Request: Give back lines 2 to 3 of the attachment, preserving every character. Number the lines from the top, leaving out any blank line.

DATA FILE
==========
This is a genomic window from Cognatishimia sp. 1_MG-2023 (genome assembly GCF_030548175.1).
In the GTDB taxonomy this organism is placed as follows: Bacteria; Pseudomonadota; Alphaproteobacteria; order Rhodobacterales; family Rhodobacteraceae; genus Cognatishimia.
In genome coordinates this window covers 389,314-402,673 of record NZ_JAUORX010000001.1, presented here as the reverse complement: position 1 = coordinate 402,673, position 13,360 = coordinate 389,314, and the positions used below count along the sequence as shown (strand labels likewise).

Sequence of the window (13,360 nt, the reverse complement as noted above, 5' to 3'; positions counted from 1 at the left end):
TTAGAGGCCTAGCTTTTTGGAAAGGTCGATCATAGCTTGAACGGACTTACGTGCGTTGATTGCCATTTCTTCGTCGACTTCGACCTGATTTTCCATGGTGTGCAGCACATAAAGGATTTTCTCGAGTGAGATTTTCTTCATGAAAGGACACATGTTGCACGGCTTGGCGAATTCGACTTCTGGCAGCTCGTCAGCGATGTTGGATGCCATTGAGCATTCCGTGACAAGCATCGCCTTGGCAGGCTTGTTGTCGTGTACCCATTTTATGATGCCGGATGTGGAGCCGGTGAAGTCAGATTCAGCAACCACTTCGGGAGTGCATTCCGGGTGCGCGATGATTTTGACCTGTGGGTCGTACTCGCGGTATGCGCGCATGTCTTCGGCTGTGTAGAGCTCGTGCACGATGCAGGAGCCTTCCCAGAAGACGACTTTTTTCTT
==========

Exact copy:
In the GTDB taxonomy this organism is placed as follows: Bacteria; Pseudomonadota; Alphaproteobacteria; order Rhodobacterales; family Rhodobacteraceae; genus Cognatishimia.
In genome coordinates this window covers 389,314-402,673 of record NZ_JAUORX010000001.1, presented here as the reverse complement: position 1 = coordinate 402,673, position 13,360 = coordinate 389,314, and the positions used below count along the sequence as shown (strand labels likewise).